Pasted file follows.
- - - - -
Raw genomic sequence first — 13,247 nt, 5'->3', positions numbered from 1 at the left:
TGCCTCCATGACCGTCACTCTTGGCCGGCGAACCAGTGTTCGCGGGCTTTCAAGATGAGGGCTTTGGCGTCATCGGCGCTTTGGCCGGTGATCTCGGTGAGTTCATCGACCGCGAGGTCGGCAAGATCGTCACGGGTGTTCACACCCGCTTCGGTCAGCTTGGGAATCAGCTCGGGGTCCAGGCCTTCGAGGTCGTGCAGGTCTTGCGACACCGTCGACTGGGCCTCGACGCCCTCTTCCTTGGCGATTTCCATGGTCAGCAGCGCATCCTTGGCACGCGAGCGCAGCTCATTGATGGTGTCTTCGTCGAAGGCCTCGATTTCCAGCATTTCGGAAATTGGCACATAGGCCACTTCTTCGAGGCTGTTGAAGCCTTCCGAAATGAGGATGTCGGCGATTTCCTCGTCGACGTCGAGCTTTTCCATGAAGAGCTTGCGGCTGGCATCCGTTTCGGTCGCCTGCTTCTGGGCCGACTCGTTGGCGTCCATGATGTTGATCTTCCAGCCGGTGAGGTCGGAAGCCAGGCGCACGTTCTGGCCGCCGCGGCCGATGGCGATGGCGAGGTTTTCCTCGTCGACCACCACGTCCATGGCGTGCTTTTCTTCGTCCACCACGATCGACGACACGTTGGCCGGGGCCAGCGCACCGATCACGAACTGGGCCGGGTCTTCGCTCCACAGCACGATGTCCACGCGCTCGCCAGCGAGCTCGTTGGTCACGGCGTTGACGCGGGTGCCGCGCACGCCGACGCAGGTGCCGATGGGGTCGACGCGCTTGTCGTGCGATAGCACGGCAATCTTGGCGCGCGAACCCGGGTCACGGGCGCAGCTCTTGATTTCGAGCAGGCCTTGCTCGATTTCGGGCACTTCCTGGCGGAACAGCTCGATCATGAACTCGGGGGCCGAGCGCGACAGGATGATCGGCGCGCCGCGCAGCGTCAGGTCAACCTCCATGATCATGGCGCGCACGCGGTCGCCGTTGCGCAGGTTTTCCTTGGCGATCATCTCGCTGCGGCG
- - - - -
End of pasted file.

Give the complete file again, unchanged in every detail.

Raw genomic sequence first — 13,247 nt, 5'->3', positions numbered from 1 at the left:
TGCCTCCATGACCGTCACTCTTGGCCGGCGAACCAGTGTTCGCGGGCTTTCAAGATGAGGGCTTTGGCGTCATCGGCGCTTTGGCCGGTGATCTCGGTGAGTTCATCGACCGCGAGGTCGGCAAGATCGTCACGGGTGTTCACACCCGCTTCGGTCAGCTTGGGAATCAGCTCGGGGTCCAGGCCTTCGAGGTCGTGCAGGTCTTGCGACACCGTCGACTGGGCCTCGACGCCCTCTTCCTTGGCGATTTCCATGGTCAGCAGCGCATCCTTGGCACGCGAGCGCAGCTCATTGATGGTGTCTTCGTCGAAGGCCTCGATTTCCAGCATTTCGGAAATTGGCACATAGGCCACTTCTTCGAGGCTGTTGAAGCCTTCCGAAATGAGGATGTCGGCGATTTCCTCGTCGACGTCGAGCTTTTCCATGAAGAGCTTGCGGCTGGCATCCGTTTCGGTCGCCTGCTTCTGGGCCGACTCGTTGGCGTCCATGATGTTGATCTTCCAGCCGGTGAGGTCGGAAGCCAGGCGCACGTTCTGGCCGCCGCGGCCGATGGCGATGGCGAGGTTTTCCTCGTCGACCACCACGTCCATGGCGTGCTTTTCTTCGTCCACCACGATCGACGACACGTTGGCCGGGGCCAGCGCACCGATCACGAACTGGGCCGGGTCTTCGCTCCACAGCACGATGTCCACGCGCTCGCCAGCGAGCTCGTTGGTCACGGCGTTGACGCGGGTGCCGCGCACGCCGACGCAGGTGCCGATGGGGTCGACGCGCTTGTCGTGCGATAGCACGGCAATCTTGGCGCGCGAACCCGGGTCACGGGCGCAGCTCTTGATTTCGAGCAGGCCTTGCTCGATTTCGGGCACTTCCTGGCGGAACAGCTCGATCATGAACTCGGGGGCCGAGCGCGACAGGATGATCGGCGCGCCGCGCAGCGTCAGGTCAACCTCCATGATCATGGCGCGCACGCGGTCGCCGTTGCGCAGGTTTTCCTTGGCGATCATCTCGCTGCGGCG